Certified vs experimental
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Open
I had read/ heard in a posters you tube channel, that should an owner make an unapproved modification to his or her certified aircraft that it “ reverts” to experimental.

My immediate thought was this then.....if one had a plane with a great, solid airframe, but a timed out engine, and didn’t want to pay the ridiculous prices that lycoming et al charge, why not just drop a new Aeromomentum or something in it?
I recognize the loss of resale to some, but for the sake of argument, is there anything other than pursed lips that prevents you?
Further, if you are then in the “non certified” class, does that now mean your Avionics upgrades are now at the cheaper rate?    This cannot surely be the case or everyone would do it, but this fellow has quite the following, so thought I,d check.  

Are there repercussions He failed to mention? ...surely so
2 Replies
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What you heard is mostly incorrect.

Should an owner make an unapproved modification to his or her certified aircraft, it simply becomes unairworthy, and cannot be flown legally unless/until either it is returned to its approved configuration or FAA approval is obtained for operation in its altered state.  While it's true that one can put an engine not certified for that airplane in that airplane under an Experimental airworthiness certificate, that certificate will be in the "Experimental-Showing compliance with regulations" class, not "Experimental-Amateur Built."  That is covered in 14 CFR 91.191:
 
(b) Showing compliance with regulations. Conducting flight tests and other operations to show compliance with the airworthiness regulations including flights to show compliance for issuance of type and supplemental type certificates, flights to substantiate major design changes, and flights to show compliance with the function and reliability requirements of the regulations.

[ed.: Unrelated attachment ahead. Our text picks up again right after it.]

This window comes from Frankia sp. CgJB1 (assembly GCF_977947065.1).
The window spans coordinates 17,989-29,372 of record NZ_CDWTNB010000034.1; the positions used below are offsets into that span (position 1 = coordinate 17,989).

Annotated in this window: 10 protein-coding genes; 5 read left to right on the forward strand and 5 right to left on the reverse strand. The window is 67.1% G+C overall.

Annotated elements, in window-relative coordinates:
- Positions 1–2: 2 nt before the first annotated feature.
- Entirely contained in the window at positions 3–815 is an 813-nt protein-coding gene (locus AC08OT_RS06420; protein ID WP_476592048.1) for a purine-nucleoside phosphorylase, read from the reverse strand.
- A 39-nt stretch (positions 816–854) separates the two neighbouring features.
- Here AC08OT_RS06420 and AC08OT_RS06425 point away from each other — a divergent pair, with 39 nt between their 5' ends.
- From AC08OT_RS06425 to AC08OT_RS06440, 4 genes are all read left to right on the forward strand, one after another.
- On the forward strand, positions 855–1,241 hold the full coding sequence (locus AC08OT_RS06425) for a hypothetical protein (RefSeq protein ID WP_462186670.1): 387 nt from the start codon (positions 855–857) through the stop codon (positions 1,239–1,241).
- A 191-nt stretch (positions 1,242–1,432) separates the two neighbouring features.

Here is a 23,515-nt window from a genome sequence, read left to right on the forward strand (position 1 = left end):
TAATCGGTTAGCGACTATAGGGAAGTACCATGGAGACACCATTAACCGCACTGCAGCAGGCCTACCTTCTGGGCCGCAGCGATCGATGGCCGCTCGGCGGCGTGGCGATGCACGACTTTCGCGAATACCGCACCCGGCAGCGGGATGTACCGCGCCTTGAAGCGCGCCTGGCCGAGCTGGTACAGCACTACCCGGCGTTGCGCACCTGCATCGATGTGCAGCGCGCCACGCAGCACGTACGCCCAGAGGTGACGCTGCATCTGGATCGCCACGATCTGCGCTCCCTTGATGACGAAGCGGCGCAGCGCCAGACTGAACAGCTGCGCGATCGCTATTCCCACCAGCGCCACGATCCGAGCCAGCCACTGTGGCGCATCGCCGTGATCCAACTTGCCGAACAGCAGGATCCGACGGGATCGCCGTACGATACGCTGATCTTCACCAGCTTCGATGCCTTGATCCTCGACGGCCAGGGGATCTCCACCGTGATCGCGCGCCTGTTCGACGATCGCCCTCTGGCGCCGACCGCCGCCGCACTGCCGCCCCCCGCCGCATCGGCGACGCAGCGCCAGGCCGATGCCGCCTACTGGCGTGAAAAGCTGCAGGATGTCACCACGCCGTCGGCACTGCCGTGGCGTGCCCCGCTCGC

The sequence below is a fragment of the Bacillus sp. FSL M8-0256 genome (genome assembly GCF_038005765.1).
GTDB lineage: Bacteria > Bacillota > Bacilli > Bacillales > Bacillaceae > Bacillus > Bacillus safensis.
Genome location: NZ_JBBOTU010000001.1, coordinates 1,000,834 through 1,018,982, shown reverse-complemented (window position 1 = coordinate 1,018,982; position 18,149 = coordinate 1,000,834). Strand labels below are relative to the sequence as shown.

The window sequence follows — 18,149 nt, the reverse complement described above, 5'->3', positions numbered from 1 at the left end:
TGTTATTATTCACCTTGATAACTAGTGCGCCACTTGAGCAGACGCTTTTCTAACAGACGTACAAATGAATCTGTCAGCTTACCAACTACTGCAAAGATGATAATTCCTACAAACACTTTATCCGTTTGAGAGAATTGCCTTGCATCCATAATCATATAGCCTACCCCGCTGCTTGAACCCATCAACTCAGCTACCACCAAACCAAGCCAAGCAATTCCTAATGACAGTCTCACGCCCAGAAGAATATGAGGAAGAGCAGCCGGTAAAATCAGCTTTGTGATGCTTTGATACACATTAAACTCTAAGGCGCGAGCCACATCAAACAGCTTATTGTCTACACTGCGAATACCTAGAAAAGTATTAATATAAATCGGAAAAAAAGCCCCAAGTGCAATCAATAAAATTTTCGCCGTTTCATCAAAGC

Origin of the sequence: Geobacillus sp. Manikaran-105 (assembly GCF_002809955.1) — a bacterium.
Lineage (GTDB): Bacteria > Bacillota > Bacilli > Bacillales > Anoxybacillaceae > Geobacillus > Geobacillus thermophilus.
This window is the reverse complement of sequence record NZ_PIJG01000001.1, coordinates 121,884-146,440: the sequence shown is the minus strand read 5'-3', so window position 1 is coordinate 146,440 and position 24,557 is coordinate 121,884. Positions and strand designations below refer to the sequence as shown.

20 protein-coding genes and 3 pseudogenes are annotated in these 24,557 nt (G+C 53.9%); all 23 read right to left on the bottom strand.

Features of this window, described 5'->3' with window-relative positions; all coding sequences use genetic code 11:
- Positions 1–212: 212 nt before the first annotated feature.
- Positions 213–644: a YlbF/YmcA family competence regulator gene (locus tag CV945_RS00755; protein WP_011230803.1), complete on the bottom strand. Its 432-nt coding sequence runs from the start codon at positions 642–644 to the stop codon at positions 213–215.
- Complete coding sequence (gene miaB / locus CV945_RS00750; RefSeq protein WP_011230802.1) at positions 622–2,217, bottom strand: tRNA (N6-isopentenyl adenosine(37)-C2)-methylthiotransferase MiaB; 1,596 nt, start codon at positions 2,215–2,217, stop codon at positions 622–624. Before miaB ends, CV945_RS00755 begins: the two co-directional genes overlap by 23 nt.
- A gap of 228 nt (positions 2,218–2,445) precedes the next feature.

Such a certificate will be issued only for a limited time (typically six months), after which:
  1. the airplane must be returned to its approved configuration, or
  2. FAA approval must be obtained for the alteration, or
  3. one (and only) one 6-month extension is obtained to complete the testing.
During that test period, strict limitations are established, including things like no passengers, a limited area for the flights to be done, no flights to/from any airports other than those few listed in the operating limitations, Day VFR only, etc.  And the engine will have to undergo the certification process for engines before the alteration is approved.  To take a certified airplane from Standard to Experimental-Amateur Built, more than half the resulting airplane will have to be the handiwork of the builder, and just dropping in a different engine won't get you there.  For an example of such a project, look at the Breezy, which is built from the wing of a certified airplane and a lot of pieces manufactured by the builder.

So, while it is true you can put a non-certified engine in a certified airplane, it can't be flown until the FAA issues an EXP-Showing Compliance airworthiness certificate (which is by no means guaranteed), and then only for a limited time under very limited conditions.  And there is definitely no "automatic" reversion to the Experimental category.
Votes
Hey, 
thank you very much for such a detailed and educational reply. I’m just getting started in all this and appreciate the time folks here take with us newbies without condescension. 
have a great week!
Greg Haley